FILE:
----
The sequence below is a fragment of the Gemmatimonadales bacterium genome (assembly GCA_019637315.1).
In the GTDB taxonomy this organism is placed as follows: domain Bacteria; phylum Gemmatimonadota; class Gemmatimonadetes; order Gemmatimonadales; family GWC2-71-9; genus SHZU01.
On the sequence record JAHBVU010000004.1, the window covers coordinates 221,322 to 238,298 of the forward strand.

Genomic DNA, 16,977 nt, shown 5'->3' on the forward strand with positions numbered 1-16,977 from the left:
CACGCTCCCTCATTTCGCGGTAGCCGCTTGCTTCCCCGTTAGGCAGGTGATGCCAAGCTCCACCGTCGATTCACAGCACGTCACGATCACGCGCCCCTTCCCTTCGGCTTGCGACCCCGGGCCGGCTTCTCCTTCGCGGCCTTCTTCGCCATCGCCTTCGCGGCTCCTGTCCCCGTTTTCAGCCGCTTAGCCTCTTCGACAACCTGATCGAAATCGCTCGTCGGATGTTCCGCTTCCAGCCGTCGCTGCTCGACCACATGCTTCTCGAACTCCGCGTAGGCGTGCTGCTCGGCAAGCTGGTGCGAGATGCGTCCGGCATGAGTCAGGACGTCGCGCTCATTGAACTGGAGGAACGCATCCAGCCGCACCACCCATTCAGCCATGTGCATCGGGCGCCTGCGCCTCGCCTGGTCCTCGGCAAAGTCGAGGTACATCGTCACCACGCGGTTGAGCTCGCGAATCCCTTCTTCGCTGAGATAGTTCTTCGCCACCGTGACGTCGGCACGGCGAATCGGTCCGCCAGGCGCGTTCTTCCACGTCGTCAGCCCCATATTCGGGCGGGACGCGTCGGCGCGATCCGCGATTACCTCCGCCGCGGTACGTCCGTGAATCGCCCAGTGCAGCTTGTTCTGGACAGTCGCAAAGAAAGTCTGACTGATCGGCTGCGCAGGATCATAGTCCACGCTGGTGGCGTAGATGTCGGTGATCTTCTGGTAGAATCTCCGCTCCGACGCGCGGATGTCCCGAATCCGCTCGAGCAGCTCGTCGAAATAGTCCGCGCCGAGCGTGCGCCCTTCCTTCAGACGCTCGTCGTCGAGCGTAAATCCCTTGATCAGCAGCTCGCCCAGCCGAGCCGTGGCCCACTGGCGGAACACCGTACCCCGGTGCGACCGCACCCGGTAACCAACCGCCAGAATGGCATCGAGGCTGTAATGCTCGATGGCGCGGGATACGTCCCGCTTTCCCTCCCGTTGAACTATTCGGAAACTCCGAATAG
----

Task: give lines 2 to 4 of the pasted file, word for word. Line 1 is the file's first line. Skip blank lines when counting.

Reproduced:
In the GTDB taxonomy this organism is placed as follows: domain Bacteria; phylum Gemmatimonadota; class Gemmatimonadetes; order Gemmatimonadales; family GWC2-71-9; genus SHZU01.
On the sequence record JAHBVU010000004.1, the window covers coordinates 221,322 to 238,298 of the forward strand.

Genomic DNA, 16,977 nt, shown 5'->3' on the forward strand with positions numbered 1-16,977 from the left: